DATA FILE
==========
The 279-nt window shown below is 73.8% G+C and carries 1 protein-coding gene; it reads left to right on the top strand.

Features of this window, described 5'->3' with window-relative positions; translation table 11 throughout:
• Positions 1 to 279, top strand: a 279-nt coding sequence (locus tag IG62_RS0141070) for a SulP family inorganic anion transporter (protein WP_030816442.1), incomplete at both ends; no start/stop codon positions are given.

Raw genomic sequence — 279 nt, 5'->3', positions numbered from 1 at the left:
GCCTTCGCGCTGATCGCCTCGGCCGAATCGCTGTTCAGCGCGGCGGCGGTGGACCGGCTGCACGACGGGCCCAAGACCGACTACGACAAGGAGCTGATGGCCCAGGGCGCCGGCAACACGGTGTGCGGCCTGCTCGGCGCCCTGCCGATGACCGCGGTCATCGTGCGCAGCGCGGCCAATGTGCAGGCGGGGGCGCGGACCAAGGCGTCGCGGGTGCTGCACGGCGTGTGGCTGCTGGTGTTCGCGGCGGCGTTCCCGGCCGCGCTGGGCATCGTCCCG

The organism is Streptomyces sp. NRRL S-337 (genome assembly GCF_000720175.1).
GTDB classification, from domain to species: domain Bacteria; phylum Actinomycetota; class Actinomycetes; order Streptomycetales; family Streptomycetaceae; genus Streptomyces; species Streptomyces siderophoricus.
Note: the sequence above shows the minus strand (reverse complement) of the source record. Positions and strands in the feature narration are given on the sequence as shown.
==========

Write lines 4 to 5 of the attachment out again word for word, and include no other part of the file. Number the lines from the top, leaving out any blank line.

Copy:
Raw genomic sequence — 279 nt, 5'->3', positions numbered from 1 at the left:
GCCTTCGCGCTGATCGCCTCGGCCGAATCGCTGTTCAGCGCGGCGGCGGTGGACCGGCTGCACGACGGGCCCAAGACCGACTACGACAAGGAGCTGATGGCCCAGGGCGCCGGCAACACGGTGTGCGGCCTGCTCGGCGCCCTGCCGATGACCGCGGTCATCGTGCGCAGCGCGGCCAATGTGCAGGCGGGGGCGCGGACCAAGGCGTCGCGGGTGCTGCACGGCGTGTGGCTGCTGGTGTTCGCGGCGGCGTTCCCGGCCGCGCTGGGCATCGTCCCG